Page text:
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rec.pets.dogs: Dachshund Breed-FAQ

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Old February 16th 04, 09:58 AM
Steven Michelson
external usenet poster
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Default rec.pets.dogs: Dachshund Breed-FAQ

Archive-name: dogs-faq/breeds/dachshunds
Last-modified: 2 Oct 1999

This is a regularly posted FAQ and appears every thirty days in
rec.pets.dogs.info, rec.answers, and news.answers. A hypertext version of
document (with additional links) is available on the World Wide Web at

The most recently posted ASCII version of this file is available via
anonymous ftp to rtfm.mit.edu in the directory
pub/usenet/news.answers/dogs-faq/breeds/dachshunds. Or, send email to

send usenet/news.answers/dogs-faq/breeds/dachshunds

in the body of the message, leaving the subject line empty.



Steven Michelson


Thanks to Dena Delgado for reviewing this FAQ, to Marivonne Rodriguez
for providing breed rescue and other supporting information, to Bill
Sweeney, to Jessica Lindsay Young, and most of all, to Chillie (a.k.a.
Chillie-dog), for showing me first-hand what terrific dogs Dachshunds
can be.


Copyright (c) 1997 by Steven Michelson. This document may be
distributed freely, provided you keep this copyright intact. This
document may not be sold for profit nor incorporated into commercial
documents without the express written permission of the author. This
document is provided "as is".
__________________________________________________ _______________

Table of Contents

* Introduction
* Development of the Dachshund
* Physical Characteristics and Temperament
* General Care
* Frequently Asked Questions
+ Are they easy to housebreak?
+ I want to train my Dachshund to start my car on really cold
days. Will this be possible?
+ How are they with children?
+ Do they bark a lot? What do they sound like?
+ Do they have any funny habits?
+ Tell me, do they shed, are they clean, and do they smell?
+ How much exercise do they need?
+ They sound adorable. What do they look like?
+ It sounds like a Dachshund is the dog for me. Where can I get
* Resources
+ Clubs
+ References

__________________________________________________ _______________


So, you want to learn about Dachshunds. Who could blame you? They're
such characters, and so comically cute to look at, both in their
unique physical proportions, and also in their spirited antics. No
wonder they're so popular. In 1996 they ranked seventh in popularity
for AKC breeds, and they've long been in the top ten. This FAQ attempts
to give you the background and characteristics of this breed, through
a mixture of facts gathered from numerous sources (referenced below),
from first hand experience with my Dachshund, Chillie, and
conversations with other Dachshund owners.

Development of the Dachshund

The current Dachshunds (also known as Teckels, Dachels, or Dachsels)
originated in Germany. In fact, the name Dachshund is German for
"badger dog," indicating why these dogs were originally bred - to hunt
badgers. German foresters, in the 18th and 19th centuries, mixed a
variety of breeds together, aiming for a fearless, elongated dog that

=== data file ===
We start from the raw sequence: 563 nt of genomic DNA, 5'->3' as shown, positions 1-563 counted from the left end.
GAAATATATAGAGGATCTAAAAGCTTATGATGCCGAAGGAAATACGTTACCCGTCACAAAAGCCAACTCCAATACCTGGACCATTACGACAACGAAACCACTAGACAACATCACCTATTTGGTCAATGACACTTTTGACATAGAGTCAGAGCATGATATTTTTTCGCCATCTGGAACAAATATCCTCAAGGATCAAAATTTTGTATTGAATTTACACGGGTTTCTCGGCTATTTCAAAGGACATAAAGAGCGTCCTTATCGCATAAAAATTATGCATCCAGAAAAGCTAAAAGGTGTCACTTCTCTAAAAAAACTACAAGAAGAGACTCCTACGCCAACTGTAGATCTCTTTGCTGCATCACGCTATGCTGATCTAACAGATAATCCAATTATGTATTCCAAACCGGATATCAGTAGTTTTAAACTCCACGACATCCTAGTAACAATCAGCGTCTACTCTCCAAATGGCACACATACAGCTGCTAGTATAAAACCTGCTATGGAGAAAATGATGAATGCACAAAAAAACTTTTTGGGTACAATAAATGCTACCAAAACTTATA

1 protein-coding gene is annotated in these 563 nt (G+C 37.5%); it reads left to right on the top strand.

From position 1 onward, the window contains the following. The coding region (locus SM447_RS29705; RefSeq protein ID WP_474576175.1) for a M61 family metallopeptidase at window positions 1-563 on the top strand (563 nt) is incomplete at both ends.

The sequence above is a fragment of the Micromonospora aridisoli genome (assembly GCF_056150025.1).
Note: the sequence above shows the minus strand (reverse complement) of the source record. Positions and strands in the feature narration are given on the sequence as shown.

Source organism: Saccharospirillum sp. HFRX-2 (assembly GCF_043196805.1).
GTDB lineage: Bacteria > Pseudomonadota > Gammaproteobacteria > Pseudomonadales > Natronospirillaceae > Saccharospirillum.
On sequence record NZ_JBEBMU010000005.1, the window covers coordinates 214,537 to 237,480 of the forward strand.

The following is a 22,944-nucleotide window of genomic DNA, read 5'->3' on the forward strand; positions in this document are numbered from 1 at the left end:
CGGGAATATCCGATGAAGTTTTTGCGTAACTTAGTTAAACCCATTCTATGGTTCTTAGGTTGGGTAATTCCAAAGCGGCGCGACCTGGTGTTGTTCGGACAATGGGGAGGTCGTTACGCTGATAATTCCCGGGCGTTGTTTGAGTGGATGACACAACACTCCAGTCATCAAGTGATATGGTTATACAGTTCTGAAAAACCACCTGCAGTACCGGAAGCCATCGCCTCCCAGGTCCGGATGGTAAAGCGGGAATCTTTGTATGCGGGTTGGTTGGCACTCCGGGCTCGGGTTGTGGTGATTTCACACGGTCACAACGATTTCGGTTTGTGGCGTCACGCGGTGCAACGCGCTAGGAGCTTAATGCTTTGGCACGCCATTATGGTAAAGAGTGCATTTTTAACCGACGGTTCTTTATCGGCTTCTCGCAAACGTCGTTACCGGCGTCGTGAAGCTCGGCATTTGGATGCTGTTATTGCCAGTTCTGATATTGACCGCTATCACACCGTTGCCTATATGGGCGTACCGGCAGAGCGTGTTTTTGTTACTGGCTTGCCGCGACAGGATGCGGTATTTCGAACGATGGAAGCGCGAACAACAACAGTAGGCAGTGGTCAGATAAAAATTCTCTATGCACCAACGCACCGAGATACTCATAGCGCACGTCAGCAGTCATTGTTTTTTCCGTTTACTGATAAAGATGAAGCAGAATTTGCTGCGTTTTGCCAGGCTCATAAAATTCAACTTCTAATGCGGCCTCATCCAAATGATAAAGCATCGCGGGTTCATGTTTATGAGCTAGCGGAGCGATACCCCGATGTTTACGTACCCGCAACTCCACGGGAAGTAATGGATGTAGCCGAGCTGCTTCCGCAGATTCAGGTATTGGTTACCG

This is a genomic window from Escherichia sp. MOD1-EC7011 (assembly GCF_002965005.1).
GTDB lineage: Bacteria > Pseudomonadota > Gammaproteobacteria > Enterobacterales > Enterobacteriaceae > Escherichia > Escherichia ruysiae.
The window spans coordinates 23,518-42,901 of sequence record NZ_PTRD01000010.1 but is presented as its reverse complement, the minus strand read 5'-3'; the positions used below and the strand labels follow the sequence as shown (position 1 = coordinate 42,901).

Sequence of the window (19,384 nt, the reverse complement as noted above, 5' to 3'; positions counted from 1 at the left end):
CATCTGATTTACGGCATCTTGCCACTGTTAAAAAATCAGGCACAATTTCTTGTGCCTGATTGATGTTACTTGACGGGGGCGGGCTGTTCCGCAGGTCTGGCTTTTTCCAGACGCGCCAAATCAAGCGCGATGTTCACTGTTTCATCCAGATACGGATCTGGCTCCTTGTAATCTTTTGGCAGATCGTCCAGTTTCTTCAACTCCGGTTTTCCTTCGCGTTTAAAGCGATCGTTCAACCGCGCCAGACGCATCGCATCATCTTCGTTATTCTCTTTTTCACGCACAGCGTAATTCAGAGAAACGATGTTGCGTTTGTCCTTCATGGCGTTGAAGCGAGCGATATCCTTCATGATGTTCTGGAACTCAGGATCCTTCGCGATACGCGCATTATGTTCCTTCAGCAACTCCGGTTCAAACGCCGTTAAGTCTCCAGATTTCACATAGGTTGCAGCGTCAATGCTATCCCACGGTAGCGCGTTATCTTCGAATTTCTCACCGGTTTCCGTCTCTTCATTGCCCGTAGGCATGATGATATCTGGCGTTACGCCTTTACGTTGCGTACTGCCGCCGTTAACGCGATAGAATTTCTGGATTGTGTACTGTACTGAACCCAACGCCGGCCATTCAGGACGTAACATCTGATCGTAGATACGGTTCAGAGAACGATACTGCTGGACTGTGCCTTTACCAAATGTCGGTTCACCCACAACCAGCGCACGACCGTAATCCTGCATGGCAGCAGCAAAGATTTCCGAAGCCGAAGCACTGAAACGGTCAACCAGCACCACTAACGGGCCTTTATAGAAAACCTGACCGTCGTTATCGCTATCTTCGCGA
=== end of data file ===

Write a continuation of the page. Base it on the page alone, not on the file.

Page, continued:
could dig the earth from a badger burrow, and fight to the death with
the vicious badgers who were unlucky enough to inhabit that burrow.
Dachshunds have also been used to hunt foxes, and believe it or not,
wild boar. Even though Chillie is heavily domesticated and abundantly
pampered, she still maintains and nurtures this innate hunting
instinct. She's been known to suddenly leap off the living room sofa
from a sound sleep in the donut position (a favorite position of
Dachshunds), and, without any hesitation, fiercely attack and capture
her unwitting prey - a common household bug. So, it's no wild boar.
Thank God.

The first Dachshunds were brought into the United States in 1887,
where they grew in popularity over the next few decades. By 1914, they
were among the 10 most popular entries in the Westminster Kennel Club
Show. During World War I, there was much disdain over anything
considered German and unfortunately the Dachshund was a victim of much
hostility. In fact, they were sometimes the victims of stonings, and
Dachshund owners were often called traitors. As a result, the number
of Dachshunds in the United States and Britain dwindled. After the
war, a few U.S. breeders slowly rebuilt the gene pool by importing
German stock, and the breed began to increase in popularity again. The
advent of World War II did not yield the same effects as World War I,
because by then American breeders were well established and Dachshunds
were very popular.

In the United States, there are, in total, six types of Dachshund.
They come in two sizes: miniature (less than 10-11 pounds) and
standard (all the rest, but usually above 18-20 pounds). In other
countries, there's wider variance in the sizes. In fact, in Germany,
the dogs are identified as either Standard, Miniature, or
Kaninchenteckel, based on a chest measurement taken at the age of
fifteen months. For each size, there are three coats: smoothcoated,
longhaired, and wirehaired. The standard smoothcoated Dachshund is the
most popular in the United States. The coat is short, smooth, and
shining. There are two theories regarding how the standard longhaired
Dachshund came about. One theory is that smoothcoated Dachshunds would